What do you wish for each student?

My dream is for every student to find their passion, the thing that is so important to them that there is no obstacle that can deter them from reaching their goal. I want every student to know that they are capable of greatness, even when it doesn’t feel like it. I want every student to feel honored and respected for who they are.

Students determine what appliances use the most energy with the “What Uses Watt” card game.

 

“My kids loved it. I enjoyed teaching it. It was just a really cool experience and I know your kids will enjoy it as well!” –  Paul Yenne on High Energy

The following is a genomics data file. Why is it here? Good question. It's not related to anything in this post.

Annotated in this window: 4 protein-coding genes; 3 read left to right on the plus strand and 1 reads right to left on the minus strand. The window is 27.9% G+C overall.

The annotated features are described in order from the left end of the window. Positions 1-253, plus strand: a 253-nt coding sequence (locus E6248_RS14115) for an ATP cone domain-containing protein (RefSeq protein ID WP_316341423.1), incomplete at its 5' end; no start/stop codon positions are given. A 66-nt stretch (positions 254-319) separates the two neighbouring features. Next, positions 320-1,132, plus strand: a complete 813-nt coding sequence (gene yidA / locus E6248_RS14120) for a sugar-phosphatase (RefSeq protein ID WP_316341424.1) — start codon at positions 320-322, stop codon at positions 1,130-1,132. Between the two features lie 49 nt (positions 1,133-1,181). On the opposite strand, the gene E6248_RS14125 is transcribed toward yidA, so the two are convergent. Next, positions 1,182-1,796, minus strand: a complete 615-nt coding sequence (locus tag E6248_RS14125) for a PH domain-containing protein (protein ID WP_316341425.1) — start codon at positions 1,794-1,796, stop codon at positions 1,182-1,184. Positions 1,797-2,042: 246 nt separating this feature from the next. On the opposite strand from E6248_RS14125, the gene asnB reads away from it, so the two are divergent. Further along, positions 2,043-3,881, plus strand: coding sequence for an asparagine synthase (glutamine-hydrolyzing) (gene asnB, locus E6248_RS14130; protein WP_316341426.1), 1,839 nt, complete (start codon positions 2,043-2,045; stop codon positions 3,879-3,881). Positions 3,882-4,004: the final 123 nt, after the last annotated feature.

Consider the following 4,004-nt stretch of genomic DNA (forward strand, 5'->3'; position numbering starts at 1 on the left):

Energy is expensive. Plus, using too much energy is really bad for the planet. Today, let’s start to help the planet and your school’s wallet with High Energy, a project in which students conduct an energy audit of the school, then design, test, refine, and share solutions to reduce energy consumption. The project culminates in a pitch to stakeholders regarding the costs and benefits of the solutions students discover.

 

Interested in learning how you can better impact the lives of students? Check out our webpage and stay tuned to meet more dynamic teachers!